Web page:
WASHINGTON, D.C. (WUSA) -- Nearly 10 years after 10 people were shot to death during one of the most terrifying killing sprees in the nation's history, some of the people whose lives were most directly affected by the DC snipers came together Tuesday night to reflect on those unforgettable 22 days of October 2002.
Charles Moose was Chief of the Montgomery County Police Department back then, and head of the task force that led the wide-ranging sniper investigation. Now retired and living in Florida, Moose said, for him, the worst of the many terrible sniper attacks was the shooting of a 13 year-old boy on his way to school in Bowie.
"Such a low, low blow," Moose said.
Bob Myers's worst moment -- his worst nightmare, actually -- came two days later. That's when his brother Dean, a 53-year-old civil engineer, was shot to death while pumping gas near Manassas.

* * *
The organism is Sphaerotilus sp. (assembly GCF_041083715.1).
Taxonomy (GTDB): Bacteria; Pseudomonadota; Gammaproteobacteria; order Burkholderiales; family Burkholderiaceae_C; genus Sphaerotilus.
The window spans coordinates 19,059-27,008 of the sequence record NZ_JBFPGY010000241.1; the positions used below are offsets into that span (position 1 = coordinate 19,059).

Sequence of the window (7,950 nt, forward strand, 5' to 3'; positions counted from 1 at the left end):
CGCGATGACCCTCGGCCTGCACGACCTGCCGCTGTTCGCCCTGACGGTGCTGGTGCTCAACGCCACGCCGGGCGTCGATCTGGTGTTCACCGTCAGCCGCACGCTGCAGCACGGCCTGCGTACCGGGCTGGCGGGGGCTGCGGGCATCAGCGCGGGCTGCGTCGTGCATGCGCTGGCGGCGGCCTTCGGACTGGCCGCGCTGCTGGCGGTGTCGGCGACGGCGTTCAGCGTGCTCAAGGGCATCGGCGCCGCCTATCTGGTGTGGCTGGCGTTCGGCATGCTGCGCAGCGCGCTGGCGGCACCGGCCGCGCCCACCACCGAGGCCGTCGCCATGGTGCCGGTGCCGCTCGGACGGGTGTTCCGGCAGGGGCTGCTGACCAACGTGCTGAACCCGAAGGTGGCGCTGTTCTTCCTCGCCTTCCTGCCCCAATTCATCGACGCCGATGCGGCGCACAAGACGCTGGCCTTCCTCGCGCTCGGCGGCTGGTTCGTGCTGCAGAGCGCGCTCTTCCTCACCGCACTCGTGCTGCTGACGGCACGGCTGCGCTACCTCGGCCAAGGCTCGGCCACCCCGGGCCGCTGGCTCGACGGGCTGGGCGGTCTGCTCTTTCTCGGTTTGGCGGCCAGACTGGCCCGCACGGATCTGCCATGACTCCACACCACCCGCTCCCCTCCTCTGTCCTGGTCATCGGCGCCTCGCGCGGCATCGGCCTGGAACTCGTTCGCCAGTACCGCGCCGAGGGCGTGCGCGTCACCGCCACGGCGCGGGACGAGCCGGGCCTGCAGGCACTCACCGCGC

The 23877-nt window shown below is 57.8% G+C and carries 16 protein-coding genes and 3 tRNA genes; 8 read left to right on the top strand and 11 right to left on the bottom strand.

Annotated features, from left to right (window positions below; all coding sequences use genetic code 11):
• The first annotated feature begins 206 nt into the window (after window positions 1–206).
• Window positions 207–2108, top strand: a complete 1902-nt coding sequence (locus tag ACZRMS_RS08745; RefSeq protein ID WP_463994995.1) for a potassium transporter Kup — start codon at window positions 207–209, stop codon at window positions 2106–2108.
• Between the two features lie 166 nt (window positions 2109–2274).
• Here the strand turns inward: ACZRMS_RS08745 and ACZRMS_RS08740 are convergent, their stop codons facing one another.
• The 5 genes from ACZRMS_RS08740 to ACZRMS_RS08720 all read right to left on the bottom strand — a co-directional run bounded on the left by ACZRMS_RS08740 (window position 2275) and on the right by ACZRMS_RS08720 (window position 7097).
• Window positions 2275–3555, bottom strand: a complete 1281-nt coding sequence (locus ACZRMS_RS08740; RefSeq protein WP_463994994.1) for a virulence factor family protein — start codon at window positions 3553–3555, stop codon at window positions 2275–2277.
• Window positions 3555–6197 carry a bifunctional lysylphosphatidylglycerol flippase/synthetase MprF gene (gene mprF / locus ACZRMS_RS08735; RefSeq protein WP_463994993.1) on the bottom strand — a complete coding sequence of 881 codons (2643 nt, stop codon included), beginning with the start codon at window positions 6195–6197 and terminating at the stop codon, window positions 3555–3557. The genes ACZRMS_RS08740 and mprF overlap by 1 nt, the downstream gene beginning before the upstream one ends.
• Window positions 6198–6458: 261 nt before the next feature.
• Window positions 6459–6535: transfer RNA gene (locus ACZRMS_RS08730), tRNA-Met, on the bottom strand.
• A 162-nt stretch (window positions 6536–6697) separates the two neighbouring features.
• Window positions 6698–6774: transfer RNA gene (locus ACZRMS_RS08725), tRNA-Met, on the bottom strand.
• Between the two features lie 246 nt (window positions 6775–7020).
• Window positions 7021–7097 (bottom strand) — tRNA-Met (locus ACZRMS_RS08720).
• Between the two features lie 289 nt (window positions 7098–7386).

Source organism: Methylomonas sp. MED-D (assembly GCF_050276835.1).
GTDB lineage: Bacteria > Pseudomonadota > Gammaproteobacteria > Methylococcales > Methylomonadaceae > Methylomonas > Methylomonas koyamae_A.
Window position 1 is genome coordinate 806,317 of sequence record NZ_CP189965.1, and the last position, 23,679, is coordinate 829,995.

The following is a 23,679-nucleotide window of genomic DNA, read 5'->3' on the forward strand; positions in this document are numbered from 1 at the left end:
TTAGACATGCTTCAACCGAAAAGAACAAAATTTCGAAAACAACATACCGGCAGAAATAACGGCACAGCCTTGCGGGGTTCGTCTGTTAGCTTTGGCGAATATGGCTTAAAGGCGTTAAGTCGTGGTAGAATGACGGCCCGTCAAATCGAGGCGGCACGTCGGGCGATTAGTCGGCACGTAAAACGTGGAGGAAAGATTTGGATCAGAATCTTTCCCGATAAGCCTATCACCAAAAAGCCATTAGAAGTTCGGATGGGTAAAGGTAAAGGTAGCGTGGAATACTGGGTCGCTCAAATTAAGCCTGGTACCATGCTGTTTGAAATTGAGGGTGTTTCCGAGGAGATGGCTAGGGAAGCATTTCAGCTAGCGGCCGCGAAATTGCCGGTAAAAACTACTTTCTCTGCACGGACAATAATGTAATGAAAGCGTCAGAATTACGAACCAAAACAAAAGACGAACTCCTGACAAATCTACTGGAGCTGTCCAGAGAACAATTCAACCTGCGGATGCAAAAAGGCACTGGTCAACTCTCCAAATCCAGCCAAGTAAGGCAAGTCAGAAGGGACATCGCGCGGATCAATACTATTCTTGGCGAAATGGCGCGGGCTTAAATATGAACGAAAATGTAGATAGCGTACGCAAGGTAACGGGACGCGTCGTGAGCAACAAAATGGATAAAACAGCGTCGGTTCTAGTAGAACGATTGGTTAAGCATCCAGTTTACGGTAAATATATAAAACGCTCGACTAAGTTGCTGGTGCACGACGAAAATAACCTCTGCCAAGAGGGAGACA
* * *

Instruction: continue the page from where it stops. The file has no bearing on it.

When asked if it seemed like it's been ten years, Myers said, "No, time has gone really, really fast. It's hard to believe that it has been."
While many of the police officers and federal agents talked about the law enforcement lessons that were learned 10 years ago, Myers said for the families of the victims there was only one real lesson to be drawn from the sniper attacks, and he, for one, has learned that lesson well.
"You make the most of this day and especially the relationships that you have, because you're not guaranteed another one," Myers said.